Removing a mirror from a wall is easy enough – if it’s a small mirror. It could be hung on a nail or a mirror hanger, but these are typically just a matter of lifting the mirror and removing it. Removing a heavy mirror from a wall, though, is not usually a one-man job. Depending upon how the mirror was originally fastened to the wall, you might need three or four helpers to get the job done.
If the mirror was put up using the small little plastic brackets, commonly used for hanging mirrors, this isn’t a difficult task. Usually, these little brackets have a piece of plastic shaped to lay flat against the wall, yet hold the mirror. Each mini bracket also has a screw that fastens it to the wall. Unscrew these brackets, one at a time, letting your helpers hold the mirror still.
If you unscrew all of the bottom ones, the mirror will sometimes slide right out from under the top ones, which were designed to keep the mirror from falling forward. You and your helpers can then just remove the mirror. Sometimes after removing the bottom ones, the mirror doesn’t slide out, so you’ll also have to have someone hold the mirror while you unscrew the top brackets.
Some mirrors are even harder to remove since many very heavy mirrors are actually glued to the wall, using various types of mastic. When mirrors are glued to drywall, it’ll probably be easiest to remove the entire section of the wall, and then replace the section of drywall. If this seems like more trouble than it’s worth, try using crowbars to remove the mirror.
Do not use one crowbar, which will probably cause the mirror to just crack or break. Instead, use several crowbars, or other long, flat, metal objects to push on the mirror at the same time. Have one person stand at each corner of the mirror and everyone pulls at the same time. This can be a dangerous job, so wear goggles, gloves, and safety shoes. If the mirror falls and breaks, it could cause damage to persons, shoes, carpet, or anything else that could be accidentally sliced.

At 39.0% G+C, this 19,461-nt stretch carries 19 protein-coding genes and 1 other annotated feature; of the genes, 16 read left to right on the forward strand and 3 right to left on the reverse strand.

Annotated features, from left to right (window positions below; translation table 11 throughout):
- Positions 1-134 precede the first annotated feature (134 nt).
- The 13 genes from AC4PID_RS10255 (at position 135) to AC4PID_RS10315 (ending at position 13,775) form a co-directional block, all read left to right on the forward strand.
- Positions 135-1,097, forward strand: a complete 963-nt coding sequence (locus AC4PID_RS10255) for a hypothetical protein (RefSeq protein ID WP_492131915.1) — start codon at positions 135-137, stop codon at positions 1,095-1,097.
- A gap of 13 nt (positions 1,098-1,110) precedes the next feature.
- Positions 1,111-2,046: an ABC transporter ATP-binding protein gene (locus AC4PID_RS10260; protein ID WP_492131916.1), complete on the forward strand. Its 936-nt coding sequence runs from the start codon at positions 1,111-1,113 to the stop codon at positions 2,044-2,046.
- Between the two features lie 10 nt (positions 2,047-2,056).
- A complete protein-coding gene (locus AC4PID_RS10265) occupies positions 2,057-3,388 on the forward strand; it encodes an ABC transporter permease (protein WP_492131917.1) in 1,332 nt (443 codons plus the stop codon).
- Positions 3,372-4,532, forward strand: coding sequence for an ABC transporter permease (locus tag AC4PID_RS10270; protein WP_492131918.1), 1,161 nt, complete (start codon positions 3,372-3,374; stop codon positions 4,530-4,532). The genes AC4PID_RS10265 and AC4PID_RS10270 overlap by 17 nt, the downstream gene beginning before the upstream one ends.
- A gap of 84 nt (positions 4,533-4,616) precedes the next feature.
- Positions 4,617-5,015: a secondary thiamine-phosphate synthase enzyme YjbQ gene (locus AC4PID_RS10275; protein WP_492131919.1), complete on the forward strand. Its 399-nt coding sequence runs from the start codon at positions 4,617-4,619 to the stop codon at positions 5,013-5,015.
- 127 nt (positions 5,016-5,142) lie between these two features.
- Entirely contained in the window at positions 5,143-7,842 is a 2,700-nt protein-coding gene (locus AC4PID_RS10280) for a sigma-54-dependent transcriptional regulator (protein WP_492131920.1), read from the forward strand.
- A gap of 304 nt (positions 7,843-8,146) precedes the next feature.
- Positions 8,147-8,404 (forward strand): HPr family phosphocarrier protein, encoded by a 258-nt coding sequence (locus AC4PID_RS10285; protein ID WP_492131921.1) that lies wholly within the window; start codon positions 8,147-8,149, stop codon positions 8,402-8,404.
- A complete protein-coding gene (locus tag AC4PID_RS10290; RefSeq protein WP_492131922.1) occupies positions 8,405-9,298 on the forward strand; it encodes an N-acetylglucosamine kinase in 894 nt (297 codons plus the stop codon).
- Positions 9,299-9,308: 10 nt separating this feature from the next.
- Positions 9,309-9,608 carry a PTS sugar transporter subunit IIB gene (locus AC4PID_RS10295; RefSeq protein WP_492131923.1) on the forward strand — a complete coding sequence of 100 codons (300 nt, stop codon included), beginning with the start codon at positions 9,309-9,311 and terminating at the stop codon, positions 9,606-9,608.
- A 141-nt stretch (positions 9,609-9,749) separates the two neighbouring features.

Rarely does the mirror just pop off the wall, even with the crowbar method. More likely, it will break and come off in pieces. If you’re fortunate enough to get the mirror off in one piece, have a helper or two waiting to receive the mirror. In all probability, the mirror will leave damage to the wall. Adhesives which were originally used will remain stuck to the wall, presenting you with the problem of what to now do with the wall itself.
If your wall can easily accept liquids, your local home improvement store should sell solvents to somewhat dissolve the glue, but you’ll need to know exactly what type of adhesive to use. It’s important to choose the proper solvent and to read all instructions regarding how the solvent might affect the wall. Some solvents can actually eat into the wall itself, causing considerable damage.
In addition, solvents take time, so there’s no guaranteed way of knowing how long it will be before the mirror begins to rip away from the wall. If using the solvent method, you might need to temporarily put mirror clips, or brackets up to hold the mirror in place until the solvent has done its job. There should be a recommended time allowance listed on the package.
Allow this much time before checking to see if the mirror is loose. If not, it might be necessary to re-apply the solvent. After the solvent has loosened the mastic, remove the clips or brackets, and take down the mirror. The solvents will, in all likelihood, do some damage to the paint or wallpaper behind the mirror.
Any time you are removing a large mirror, plan on doing some work to the supporting wall. Plaster walls will likely lose chunks of plaster, the wallpaper will be damaged beyond repair, and painted walls will have to be redone.